The Influence of Age on Cerebral Tissue Oxygenation in Vasovagal Syncope and Orthostatic Hypotension

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Age-related physiological impairment increases susceptibility to syncope. We tested the hypotheses that cerebral oxygenation during orthostatic provocation, as well as the level at which syncope occurs, differs according to age. Non-invasive hemodynamic monitoring and cerebral oximetry were applied during a head-up tilt test in 139 patients with vasovagal syncope (mean (SD) 45, (17) years, 60%-female); 121 patients with orthostatic hypotension (61.4 (19.2) years, 49.6%-female); and 82 patients with a negative head-up tilt test (45 (18) years, 61%-female). Group differences in cerebral tissue oxygenation levels and systolic blood pressure were assessed in supine at 3 and 10 min of orthostatic provocation, 30 s before (i.e., presyncopal phase) and during syncope in age groups of <30, 30–60, and >60 years. During the head-up tilt test, cerebral tissue oxygenation at the presyncopal phase decreased with age, both in patients with vasovagal syncope (<30 years: 66.9 ± 6.2, 30–60: 64.5 ± 6.1, >60: 62.2 ± 5.8%; p = 0.009) and orthostatic hypotension (<30: 67.4 ± 4.4, 30–60: 61.6 ± 6.2, >60: 57.5 ± 3.9; p < 0.001). Mean systolic blood pressure at the presyncopal phase did not differ according to age. Cerebral oxygenation prior to syncope in older individuals with vasovagal syncope and orthostatic hypotension is lower compared with younger individuals independently of systolic blood pressure. This suggests that the level of cerebral oxygenation at which syncope is elected is lower in older individuals.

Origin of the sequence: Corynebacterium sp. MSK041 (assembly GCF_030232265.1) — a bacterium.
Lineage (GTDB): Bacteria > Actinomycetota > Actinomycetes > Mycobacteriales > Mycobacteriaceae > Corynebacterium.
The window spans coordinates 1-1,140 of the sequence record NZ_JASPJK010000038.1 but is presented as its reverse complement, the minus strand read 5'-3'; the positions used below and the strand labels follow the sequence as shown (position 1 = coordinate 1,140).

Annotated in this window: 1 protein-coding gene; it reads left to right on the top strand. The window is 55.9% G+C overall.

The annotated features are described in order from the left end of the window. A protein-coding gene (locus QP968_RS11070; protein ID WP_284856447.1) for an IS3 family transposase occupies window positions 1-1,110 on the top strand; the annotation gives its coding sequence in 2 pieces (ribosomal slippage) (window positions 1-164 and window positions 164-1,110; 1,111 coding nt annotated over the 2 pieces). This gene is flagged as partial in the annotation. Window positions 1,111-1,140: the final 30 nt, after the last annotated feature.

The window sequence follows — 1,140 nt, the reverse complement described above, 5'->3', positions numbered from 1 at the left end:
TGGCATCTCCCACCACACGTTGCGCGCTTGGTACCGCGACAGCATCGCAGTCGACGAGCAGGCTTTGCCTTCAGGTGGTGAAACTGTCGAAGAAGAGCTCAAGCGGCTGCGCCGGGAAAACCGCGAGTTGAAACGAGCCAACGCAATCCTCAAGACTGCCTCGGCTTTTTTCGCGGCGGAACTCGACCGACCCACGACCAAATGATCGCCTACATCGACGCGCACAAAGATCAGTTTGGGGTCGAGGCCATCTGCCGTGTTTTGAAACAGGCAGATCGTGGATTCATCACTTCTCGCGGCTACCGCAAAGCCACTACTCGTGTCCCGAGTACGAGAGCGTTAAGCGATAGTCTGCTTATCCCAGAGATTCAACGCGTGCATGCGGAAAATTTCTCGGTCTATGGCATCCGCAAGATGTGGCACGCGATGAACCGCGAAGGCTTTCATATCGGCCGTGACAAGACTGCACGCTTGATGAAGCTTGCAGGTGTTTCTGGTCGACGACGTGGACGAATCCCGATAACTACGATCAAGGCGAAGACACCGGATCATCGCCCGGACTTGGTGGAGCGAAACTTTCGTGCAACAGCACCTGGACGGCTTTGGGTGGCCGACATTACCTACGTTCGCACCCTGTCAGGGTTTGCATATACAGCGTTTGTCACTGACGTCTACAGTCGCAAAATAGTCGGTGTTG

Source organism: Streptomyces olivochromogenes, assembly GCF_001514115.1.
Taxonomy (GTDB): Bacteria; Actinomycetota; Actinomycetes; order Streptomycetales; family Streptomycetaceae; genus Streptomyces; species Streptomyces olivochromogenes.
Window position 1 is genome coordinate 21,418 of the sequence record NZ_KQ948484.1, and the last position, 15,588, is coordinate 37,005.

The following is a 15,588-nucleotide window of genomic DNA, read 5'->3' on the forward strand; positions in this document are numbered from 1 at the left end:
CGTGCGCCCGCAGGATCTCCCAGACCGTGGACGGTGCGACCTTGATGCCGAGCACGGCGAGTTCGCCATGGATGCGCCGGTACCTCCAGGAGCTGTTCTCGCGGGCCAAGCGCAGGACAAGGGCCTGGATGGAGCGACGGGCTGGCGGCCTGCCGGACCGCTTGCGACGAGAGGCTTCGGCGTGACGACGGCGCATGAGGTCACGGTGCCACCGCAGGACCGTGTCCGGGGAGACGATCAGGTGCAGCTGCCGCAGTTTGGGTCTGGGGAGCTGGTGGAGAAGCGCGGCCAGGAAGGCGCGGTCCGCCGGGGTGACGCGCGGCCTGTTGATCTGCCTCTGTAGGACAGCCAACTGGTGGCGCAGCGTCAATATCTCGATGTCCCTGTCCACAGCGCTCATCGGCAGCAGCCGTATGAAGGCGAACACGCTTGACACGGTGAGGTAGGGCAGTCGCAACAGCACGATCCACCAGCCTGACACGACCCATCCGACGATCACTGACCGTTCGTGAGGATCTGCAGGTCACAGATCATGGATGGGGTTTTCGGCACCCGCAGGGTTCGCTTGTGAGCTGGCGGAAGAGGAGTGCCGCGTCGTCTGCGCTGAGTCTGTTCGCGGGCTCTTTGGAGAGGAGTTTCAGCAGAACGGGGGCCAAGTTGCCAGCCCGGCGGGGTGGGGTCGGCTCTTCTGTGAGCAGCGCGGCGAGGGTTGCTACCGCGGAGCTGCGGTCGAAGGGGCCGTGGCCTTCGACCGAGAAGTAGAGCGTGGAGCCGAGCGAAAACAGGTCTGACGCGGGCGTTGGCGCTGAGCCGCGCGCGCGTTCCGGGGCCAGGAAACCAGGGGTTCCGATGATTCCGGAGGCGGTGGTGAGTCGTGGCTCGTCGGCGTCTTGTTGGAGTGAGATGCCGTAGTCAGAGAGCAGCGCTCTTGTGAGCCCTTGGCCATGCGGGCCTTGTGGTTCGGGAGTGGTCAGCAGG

Original languageEnglish
Article number4302
Pages (from-to)1-12
JournalJournal of Clinical Medicine
Issue number15
Publication statusPublished - 2022 Jul

Subject classification (UKÄ)

  • Anesthesiology and Intensive Care

Free keywords

  • vasovagal syncope
  • orthostatic hypotension
  • syncope


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